Hepatotoxicity

In clinical trials in patients with ITP, ALT elevations occurred in 10% to 11% of eltrombopag vs 3% to 7% of placebo treated subjects, but the elevations were usually mild and transient, resolving once eltrombopag was discontinued and sometimes even with continued use.  Instances in which there was recurrence of serum enzyme elevations with restarting eltrombopag have been reported and several patients were said to have developed serious liver disease on treatment, perhaps as a result of portal vein thrombosis.  Because of such reports, eltrombopag has a boxed warning about hepatotoxicity and the possibility of hepatic decompensation when treating patients with chronic hepatitis C, in which situation monitoring of liver tests is recommended.  Despite this, there have been no published reports of idiosyncratic clinically apparent liver injury attributable to eltrombopag therapy in the medical literature and the clinical characteristics, timing on onset, pattern of enzyme elevations and response to withdrawal of therapy of the liver injury attributed to the drug have not been described. 

 

Likelihood score: E* (suspected, but unproven cause of clinically apparent liver injury).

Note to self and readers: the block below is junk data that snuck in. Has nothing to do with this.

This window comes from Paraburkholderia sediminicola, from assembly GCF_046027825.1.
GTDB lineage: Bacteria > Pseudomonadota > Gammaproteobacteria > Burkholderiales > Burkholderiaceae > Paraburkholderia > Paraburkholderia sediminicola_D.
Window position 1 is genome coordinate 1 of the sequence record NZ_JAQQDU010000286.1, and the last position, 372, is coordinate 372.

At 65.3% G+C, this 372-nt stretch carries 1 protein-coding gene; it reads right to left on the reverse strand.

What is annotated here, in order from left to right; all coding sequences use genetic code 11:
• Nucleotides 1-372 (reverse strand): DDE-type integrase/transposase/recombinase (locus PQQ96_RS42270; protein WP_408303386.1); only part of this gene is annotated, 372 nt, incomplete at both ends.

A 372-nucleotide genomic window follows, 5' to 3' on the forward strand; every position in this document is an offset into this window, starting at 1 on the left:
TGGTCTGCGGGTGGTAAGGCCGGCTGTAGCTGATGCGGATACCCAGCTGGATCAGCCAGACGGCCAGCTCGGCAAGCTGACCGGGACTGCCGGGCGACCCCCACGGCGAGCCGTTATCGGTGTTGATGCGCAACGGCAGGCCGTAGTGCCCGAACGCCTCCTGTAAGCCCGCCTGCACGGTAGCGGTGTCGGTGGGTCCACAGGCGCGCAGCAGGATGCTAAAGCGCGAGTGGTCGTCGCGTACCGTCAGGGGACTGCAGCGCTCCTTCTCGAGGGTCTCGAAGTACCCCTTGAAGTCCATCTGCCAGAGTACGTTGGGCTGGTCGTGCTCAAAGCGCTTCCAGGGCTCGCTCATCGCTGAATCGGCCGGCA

Mechanism of Injury

A mechanism of injury that might lead to serum enzyme elevations during eltrombopag therapy is not known.  The thrombosis induced by thrombopoietin receptor agonists might cause a hypercoagulable state resulting in portal vein or hepatic vein thrombosis.  Eltrombopag is metabolized in the liver, largely by the cytochrome P450 system (CYP 1A2, 2C8) and by the uridine diphosphate glucuronosyltransferase transport system (UGT1A1 and 1A3) and can have significant drug-drug interactions, particularly with statins.  Eltrombopag should also be taken on an empty stomach at least 1 hour before and 2 hours after a meal.

 

Outcome and Management

Serum aminotransferase elevations above 3 times the upper limit of normal (if confirmed and persistent) during eltrombopag therapy should lead to dose reduction or temporary cessation.  Enzyme elevations accompanied by jaundice or symptoms should lead to immediate discontinuation.  Eltrombopag has not been implicated in cases of acute liver failure, chronic hepatitis or vanishing bile duct syndrome, but has been linked to clinical worsening or decompensation in patients with cirrhosis due to hepatitis C.  For this reason, testing for serum aminotransferase and bilirubin levels is recommended before starting eltrombopag and monitoring for changes if symptoms or signs of liver injury arise.  There is no reason to suspect any degree of cross sensitivity in risk for hepatic injury among the various thrombopoietin receptor agonists or other hematologic growth factors.